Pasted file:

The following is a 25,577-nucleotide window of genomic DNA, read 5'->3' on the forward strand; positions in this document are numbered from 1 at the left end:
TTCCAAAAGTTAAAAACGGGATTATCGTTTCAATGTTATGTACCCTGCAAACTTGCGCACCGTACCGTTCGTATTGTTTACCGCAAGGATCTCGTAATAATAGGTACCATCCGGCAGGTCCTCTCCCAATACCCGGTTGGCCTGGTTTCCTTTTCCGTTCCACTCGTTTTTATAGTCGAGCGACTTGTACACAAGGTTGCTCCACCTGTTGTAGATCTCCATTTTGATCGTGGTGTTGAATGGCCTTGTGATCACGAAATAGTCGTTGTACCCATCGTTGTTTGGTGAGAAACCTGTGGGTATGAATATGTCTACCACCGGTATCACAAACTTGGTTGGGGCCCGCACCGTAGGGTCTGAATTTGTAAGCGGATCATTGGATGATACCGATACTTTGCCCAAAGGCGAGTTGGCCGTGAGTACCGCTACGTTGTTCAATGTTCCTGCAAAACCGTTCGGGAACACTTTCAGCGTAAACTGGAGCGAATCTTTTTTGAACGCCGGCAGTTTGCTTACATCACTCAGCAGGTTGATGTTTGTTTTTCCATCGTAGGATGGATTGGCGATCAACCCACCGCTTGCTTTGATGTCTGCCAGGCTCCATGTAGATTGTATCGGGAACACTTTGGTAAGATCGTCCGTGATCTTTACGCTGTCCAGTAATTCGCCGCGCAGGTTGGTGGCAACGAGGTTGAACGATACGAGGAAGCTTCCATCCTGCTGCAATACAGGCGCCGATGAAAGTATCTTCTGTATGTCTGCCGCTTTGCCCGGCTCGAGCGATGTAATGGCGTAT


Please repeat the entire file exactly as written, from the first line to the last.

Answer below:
The following is a 25,577-nucleotide window of genomic DNA, read 5'->3' on the forward strand; positions in this document are numbered from 1 at the left end:
TTCCAAAAGTTAAAAACGGGATTATCGTTTCAATGTTATGTACCCTGCAAACTTGCGCACCGTACCGTTCGTATTGTTTACCGCAAGGATCTCGTAATAATAGGTACCATCCGGCAGGTCCTCTCCCAATACCCGGTTGGCCTGGTTTCCTTTTCCGTTCCACTCGTTTTTATAGTCGAGCGACTTGTACACAAGGTTGCTCCACCTGTTGTAGATCTCCATTTTGATCGTGGTGTTGAATGGCCTTGTGATCACGAAATAGTCGTTGTACCCATCGTTGTTTGGTGAGAAACCTGTGGGTATGAATATGTCTACCACCGGTATCACAAACTTGGTTGGGGCCCGCACCGTAGGGTCTGAATTTGTAAGCGGATCATTGGATGATACCGATACTTTGCCCAAAGGCGAGTTGGCCGTGAGTACCGCTACGTTGTTCAATGTTCCTGCAAAACCGTTCGGGAACACTTTCAGCGTAAACTGGAGCGAATCTTTTTTGAACGCCGGCAGTTTGCTTACATCACTCAGCAGGTTGATGTTTGTTTTTCCATCGTAGGATGGATTGGCGATCAACCCACCGCTTGCTTTGATGTCTGCCAGGCTCCATGTAGATTGTATCGGGAACACTTTGGTAAGATCGTCCGTGATCTTTACGCTGTCCAGTAATTCGCCGCGCAGGTTGGTGGCAACGAGGTTGAACGATACGAGGAAGCTTCCATCCTGCTGCAATACAGGCGCCGATGAAAGTATCTTCTGTATGTCTGCCGCTTTGCCCGGCTCGAGCGATGTAATGGCGTAT